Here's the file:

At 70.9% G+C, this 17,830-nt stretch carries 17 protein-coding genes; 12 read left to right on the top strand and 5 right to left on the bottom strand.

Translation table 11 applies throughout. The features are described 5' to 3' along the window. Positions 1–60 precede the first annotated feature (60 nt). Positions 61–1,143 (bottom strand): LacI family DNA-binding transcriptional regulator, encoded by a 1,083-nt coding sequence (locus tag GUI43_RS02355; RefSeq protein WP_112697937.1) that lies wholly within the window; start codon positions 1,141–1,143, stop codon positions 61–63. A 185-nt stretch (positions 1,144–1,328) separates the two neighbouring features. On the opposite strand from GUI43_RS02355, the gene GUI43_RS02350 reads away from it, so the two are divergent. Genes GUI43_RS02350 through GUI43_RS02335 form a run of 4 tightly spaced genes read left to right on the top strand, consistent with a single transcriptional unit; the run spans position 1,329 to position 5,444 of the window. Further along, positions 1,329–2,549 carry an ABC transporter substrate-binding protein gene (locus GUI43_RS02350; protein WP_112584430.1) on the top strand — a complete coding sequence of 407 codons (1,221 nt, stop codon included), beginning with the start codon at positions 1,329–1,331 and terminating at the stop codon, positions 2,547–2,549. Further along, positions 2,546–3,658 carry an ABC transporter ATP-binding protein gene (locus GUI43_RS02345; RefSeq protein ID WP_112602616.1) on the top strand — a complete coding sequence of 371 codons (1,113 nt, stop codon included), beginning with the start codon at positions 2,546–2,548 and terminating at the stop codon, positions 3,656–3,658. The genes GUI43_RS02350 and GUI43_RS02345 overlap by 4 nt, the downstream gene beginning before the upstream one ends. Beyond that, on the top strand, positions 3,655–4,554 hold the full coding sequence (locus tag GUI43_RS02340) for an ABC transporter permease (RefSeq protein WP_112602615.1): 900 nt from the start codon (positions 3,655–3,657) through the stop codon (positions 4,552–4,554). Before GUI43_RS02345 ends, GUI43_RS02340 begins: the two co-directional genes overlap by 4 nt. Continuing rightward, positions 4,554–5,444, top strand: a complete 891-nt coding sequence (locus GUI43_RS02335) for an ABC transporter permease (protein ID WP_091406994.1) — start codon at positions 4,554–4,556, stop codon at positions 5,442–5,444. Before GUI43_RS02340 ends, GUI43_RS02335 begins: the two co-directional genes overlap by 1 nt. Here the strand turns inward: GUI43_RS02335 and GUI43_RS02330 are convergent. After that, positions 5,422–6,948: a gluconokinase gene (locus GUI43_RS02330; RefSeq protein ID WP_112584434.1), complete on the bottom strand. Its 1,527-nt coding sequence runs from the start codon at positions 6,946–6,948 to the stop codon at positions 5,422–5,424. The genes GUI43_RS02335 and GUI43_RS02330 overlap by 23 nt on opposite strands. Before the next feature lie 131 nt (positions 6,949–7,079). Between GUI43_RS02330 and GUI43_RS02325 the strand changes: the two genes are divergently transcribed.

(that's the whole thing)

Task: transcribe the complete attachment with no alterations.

At 70.9% G+C, this 17,830-nt stretch carries 17 protein-coding genes; 12 read left to right on the top strand and 5 right to left on the bottom strand.

Translation table 11 applies throughout. The features are described 5' to 3' along the window. Positions 1–60 precede the first annotated feature (60 nt). Positions 61–1,143 (bottom strand): LacI family DNA-binding transcriptional regulator, encoded by a 1,083-nt coding sequence (locus tag GUI43_RS02355; RefSeq protein WP_112697937.1) that lies wholly within the window; start codon positions 1,141–1,143, stop codon positions 61–63. A 185-nt stretch (positions 1,144–1,328) separates the two neighbouring features. On the opposite strand from GUI43_RS02355, the gene GUI43_RS02350 reads away from it, so the two are divergent. Genes GUI43_RS02350 through GUI43_RS02335 form a run of 4 tightly spaced genes read left to right on the top strand, consistent with a single transcriptional unit; the run spans position 1,329 to position 5,444 of the window. Further along, positions 1,329–2,549 carry an ABC transporter substrate-binding protein gene (locus GUI43_RS02350; protein WP_112584430.1) on the top strand — a complete coding sequence of 407 codons (1,221 nt, stop codon included), beginning with the start codon at positions 1,329–1,331 and terminating at the stop codon, positions 2,547–2,549. Further along, positions 2,546–3,658 carry an ABC transporter ATP-binding protein gene (locus GUI43_RS02345; RefSeq protein ID WP_112602616.1) on the top strand — a complete coding sequence of 371 codons (1,113 nt, stop codon included), beginning with the start codon at positions 2,546–2,548 and terminating at the stop codon, positions 3,656–3,658. The genes GUI43_RS02350 and GUI43_RS02345 overlap by 4 nt, the downstream gene beginning before the upstream one ends. Beyond that, on the top strand, positions 3,655–4,554 hold the full coding sequence (locus tag GUI43_RS02340) for an ABC transporter permease (RefSeq protein WP_112602615.1): 900 nt from the start codon (positions 3,655–3,657) through the stop codon (positions 4,552–4,554). Before GUI43_RS02345 ends, GUI43_RS02340 begins: the two co-directional genes overlap by 4 nt. Continuing rightward, positions 4,554–5,444, top strand: a complete 891-nt coding sequence (locus GUI43_RS02335) for an ABC transporter permease (protein ID WP_091406994.1) — start codon at positions 4,554–4,556, stop codon at positions 5,442–5,444. Before GUI43_RS02340 ends, GUI43_RS02335 begins: the two co-directional genes overlap by 1 nt. Here the strand turns inward: GUI43_RS02335 and GUI43_RS02330 are convergent. After that, positions 5,422–6,948: a gluconokinase gene (locus GUI43_RS02330; RefSeq protein ID WP_112584434.1), complete on the bottom strand. Its 1,527-nt coding sequence runs from the start codon at positions 6,946–6,948 to the stop codon at positions 5,422–5,424. The genes GUI43_RS02335 and GUI43_RS02330 overlap by 23 nt on opposite strands. Before the next feature lie 131 nt (positions 6,949–7,079). Between GUI43_RS02330 and GUI43_RS02325 the strand changes: the two genes are divergently transcribed.